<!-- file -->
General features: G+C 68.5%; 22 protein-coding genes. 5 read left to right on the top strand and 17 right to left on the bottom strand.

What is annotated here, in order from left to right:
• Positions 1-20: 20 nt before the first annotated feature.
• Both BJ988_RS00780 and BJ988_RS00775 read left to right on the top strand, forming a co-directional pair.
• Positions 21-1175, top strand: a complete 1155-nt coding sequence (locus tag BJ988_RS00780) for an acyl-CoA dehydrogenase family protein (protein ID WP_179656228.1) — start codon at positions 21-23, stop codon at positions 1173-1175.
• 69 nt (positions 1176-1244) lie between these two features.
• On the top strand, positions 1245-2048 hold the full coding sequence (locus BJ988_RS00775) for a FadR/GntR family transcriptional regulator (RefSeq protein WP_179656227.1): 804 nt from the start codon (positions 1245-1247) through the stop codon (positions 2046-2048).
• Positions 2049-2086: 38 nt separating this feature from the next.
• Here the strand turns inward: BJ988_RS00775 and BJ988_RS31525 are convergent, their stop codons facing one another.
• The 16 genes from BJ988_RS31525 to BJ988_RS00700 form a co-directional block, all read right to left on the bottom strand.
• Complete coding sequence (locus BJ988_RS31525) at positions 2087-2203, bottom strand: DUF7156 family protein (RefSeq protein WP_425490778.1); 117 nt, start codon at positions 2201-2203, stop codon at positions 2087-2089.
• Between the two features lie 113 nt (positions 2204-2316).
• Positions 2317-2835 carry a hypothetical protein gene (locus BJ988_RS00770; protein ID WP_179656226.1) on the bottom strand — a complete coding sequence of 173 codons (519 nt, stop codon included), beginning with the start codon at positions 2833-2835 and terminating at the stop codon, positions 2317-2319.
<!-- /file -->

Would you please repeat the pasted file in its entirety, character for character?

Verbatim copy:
General features: G+C 68.5%; 22 protein-coding genes. 5 read left to right on the top strand and 17 right to left on the bottom strand.

What is annotated here, in order from left to right:
• Positions 1-20: 20 nt before the first annotated feature.
• Both BJ988_RS00780 and BJ988_RS00775 read left to right on the top strand, forming a co-directional pair.
• Positions 21-1175, top strand: a complete 1155-nt coding sequence (locus tag BJ988_RS00780) for an acyl-CoA dehydrogenase family protein (protein ID WP_179656228.1) — start codon at positions 21-23, stop codon at positions 1173-1175.
• 69 nt (positions 1176-1244) lie between these two features.
• On the top strand, positions 1245-2048 hold the full coding sequence (locus BJ988_RS00775) for a FadR/GntR family transcriptional regulator (RefSeq protein WP_179656227.1): 804 nt from the start codon (positions 1245-1247) through the stop codon (positions 2046-2048).
• Positions 2049-2086: 38 nt separating this feature from the next.
• Here the strand turns inward: BJ988_RS00775 and BJ988_RS31525 are convergent, their stop codons facing one another.
• The 16 genes from BJ988_RS31525 to BJ988_RS00700 form a co-directional block, all read right to left on the bottom strand.
• Complete coding sequence (locus BJ988_RS31525) at positions 2087-2203, bottom strand: DUF7156 family protein (RefSeq protein WP_425490778.1); 117 nt, start codon at positions 2201-2203, stop codon at positions 2087-2089.
• Between the two features lie 113 nt (positions 2204-2316).
• Positions 2317-2835 carry a hypothetical protein gene (locus BJ988_RS00770; protein ID WP_179656226.1) on the bottom strand — a complete coding sequence of 173 codons (519 nt, stop codon included), beginning with the start codon at positions 2833-2835 and terminating at the stop codon, positions 2317-2319.